What is the EBIOS cyber risk analysis method? Which structures can make use of it? What are its benefits and drawbacks?
EBIOS is a method for analysing the risks that information systems face. It was created in 1995, in France, by the Central Service for the Security of Information Systems (SCSSI). For more than 20 years, it has been regularly updated, with notable versions being published in 2010 and 2018. Its latest version is called EBIOS Risk Manager and is now maintained by the French National Agency for the Security of Information Systems (ANSSI). Its aim is to be more educational and more accessible than previous versions. As cybersecurity issues increase in prevalence, EBIOS is more specifically used by public sector organisations that provide critical services. How is it structured? Who is it intended for? What are the customary precautions?
EBIOS is the French acronym for “Expression of Needs and Identification of Security Objectives”. It is a risk management method related to information systems security (also known as INFOSEC). It was created in 1995 by the Central Service for the Security of Information Systems (SCSSI), the former name of the ANSSI (National Agency for the Security of Information Systems), which now maintains it.
According to ANSSI, EBIOS is a risk management method that has proven itself over more than 20 years. The Agency updates the methodology on a regular basis, so much so that it now complies with three ISO standards: ISO 27000, ISO 27005, and ISO 31000. ANSSI tells us that EBIOS Risk Manager has several advantages:
ANSSI further specifies that the EBIOS method was revised in 2010, in collaboration with the EBIOS Club, which brings together approximately 60 member companies – including consulting and training companies and four software publishers – as well as around 200 individual members. This new formula adapted its principles to changes in regulation and to the varied feedback submitted over the years. It offered:
Then, in 2018, the latest version was released: EBIOS “RM” (Risk Manager). This method has the unique characteristic of addressing the issue of the entry points cybercriminals use to penetrate a system. It focuses on cyber threats of intentional origin. While cyber incidents of accidental origin (human error, natural disaster, or structural failure) constitute a constantly growing category of cyber incidents according to the annual Verizon DBIR report, unintentional risks are, surprisingly, outside the scope of the EBIOS risk analysis. Indeed, it is considered that this type of risk can be dealt with through compliance and security baseline good practices.
EBIOS is designed as a toolbox that provides a framework for cyber risk management on several levels:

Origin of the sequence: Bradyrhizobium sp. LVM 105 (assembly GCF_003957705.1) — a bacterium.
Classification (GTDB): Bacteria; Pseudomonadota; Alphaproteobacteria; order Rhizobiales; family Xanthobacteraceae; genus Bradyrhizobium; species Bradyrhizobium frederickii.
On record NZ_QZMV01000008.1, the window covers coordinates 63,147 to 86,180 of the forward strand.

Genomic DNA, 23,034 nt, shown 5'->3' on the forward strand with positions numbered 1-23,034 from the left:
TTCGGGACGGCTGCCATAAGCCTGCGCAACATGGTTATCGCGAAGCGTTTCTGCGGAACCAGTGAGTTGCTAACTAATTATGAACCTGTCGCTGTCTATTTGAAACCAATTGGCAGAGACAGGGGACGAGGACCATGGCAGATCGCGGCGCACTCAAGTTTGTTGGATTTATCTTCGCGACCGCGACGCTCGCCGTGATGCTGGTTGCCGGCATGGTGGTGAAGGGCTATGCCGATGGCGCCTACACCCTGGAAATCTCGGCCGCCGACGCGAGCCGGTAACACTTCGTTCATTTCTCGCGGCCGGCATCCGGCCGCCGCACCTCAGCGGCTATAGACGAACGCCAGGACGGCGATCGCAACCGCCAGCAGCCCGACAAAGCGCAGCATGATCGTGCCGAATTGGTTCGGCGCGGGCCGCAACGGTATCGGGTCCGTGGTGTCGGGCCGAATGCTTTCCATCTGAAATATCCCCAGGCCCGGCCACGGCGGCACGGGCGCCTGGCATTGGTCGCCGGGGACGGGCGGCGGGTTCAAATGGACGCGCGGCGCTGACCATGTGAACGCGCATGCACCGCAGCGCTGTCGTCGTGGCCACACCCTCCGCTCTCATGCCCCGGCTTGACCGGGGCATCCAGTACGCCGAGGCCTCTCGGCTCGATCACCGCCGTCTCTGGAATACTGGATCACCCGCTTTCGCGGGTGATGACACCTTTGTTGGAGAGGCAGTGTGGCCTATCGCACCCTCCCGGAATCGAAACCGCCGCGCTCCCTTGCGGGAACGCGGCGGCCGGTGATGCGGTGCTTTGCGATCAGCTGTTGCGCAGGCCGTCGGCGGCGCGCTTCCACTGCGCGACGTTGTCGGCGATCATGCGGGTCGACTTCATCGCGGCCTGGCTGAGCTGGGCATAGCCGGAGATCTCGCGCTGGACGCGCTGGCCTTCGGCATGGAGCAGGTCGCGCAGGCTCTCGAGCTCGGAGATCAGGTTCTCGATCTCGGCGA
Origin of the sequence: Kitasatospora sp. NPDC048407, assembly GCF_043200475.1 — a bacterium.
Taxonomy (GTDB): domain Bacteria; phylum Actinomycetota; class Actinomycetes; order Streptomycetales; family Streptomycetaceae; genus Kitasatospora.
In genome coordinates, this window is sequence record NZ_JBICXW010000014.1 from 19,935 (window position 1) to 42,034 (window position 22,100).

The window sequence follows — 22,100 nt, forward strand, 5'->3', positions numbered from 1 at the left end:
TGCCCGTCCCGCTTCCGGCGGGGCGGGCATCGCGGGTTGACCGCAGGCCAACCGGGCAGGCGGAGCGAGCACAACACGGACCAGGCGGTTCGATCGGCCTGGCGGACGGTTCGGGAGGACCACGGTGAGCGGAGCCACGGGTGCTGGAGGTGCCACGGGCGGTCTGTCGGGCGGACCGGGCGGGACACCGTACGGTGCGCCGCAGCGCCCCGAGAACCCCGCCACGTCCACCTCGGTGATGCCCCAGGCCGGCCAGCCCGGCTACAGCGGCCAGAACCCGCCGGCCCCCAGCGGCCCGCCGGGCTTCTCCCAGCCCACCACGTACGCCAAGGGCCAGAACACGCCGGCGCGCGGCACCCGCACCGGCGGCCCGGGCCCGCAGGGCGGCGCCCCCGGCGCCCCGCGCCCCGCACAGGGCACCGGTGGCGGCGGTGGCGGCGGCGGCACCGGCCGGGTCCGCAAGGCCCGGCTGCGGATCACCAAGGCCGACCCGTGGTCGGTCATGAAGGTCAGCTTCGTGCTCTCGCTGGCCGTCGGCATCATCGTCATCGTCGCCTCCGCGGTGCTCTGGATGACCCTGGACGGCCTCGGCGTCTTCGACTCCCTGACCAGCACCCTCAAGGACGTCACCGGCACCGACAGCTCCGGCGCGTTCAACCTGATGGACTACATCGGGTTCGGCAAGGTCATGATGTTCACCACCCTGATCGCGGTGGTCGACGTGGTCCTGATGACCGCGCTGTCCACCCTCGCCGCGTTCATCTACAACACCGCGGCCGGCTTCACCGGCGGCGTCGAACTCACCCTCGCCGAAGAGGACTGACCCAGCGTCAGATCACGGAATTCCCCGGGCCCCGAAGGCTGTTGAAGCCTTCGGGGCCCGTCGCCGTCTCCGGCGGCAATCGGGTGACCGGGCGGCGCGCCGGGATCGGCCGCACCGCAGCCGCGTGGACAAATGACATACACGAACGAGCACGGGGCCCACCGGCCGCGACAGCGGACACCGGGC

This method is mainly used by French public establishments and ministries. In the private sector, due to its complexity and low outreach, only a few large companies use it, and this is often to complement more established and widespread international standards such as NIST CSF, ISO27005, and now the FAIR standard. For the same reasons, the NIST CSF, ISO 31000, and ISO 27005 standards are also preferred worldwide.
The methodology is usually applied in successive stages, known as “workshops”. The titles of these workshops may differ from one version of the method to another, but the logic remains, nevertheless, essentially the same. With EBIOS, you use the company’s unique business context as a basis from which you can assess the weaknesses of your IT infrastructures. You can find more details on this method in the EBIOS Risk Manager ANSSI guide.
Workshop 1, “Scope and security baseline”, first aims to draw the scope of application of the method: participants, schedule, objectives, supporting assets. At this point, you need to identify the "feared events" associated with your business values, factoring in their "severity" and their "impact". Business values were referred to as "essential assets" in previous versions of EBIOS. These values are the components of the organisation which are essential to the accomplishment of its mission (service, support function, project, information). From the very first workshop, the EBIOS approach tackles cybersecurity breach anticipation.
In its EBIOS RM guide, the ANSSI specifies that the level of impact needs to be measured on a scale of severity, enabling you to prioritise the feared events. You can assess their impact proportionally to the harmful effects of the risk: unavailability of a business value, breach of integrity, confidentiality, or traceability.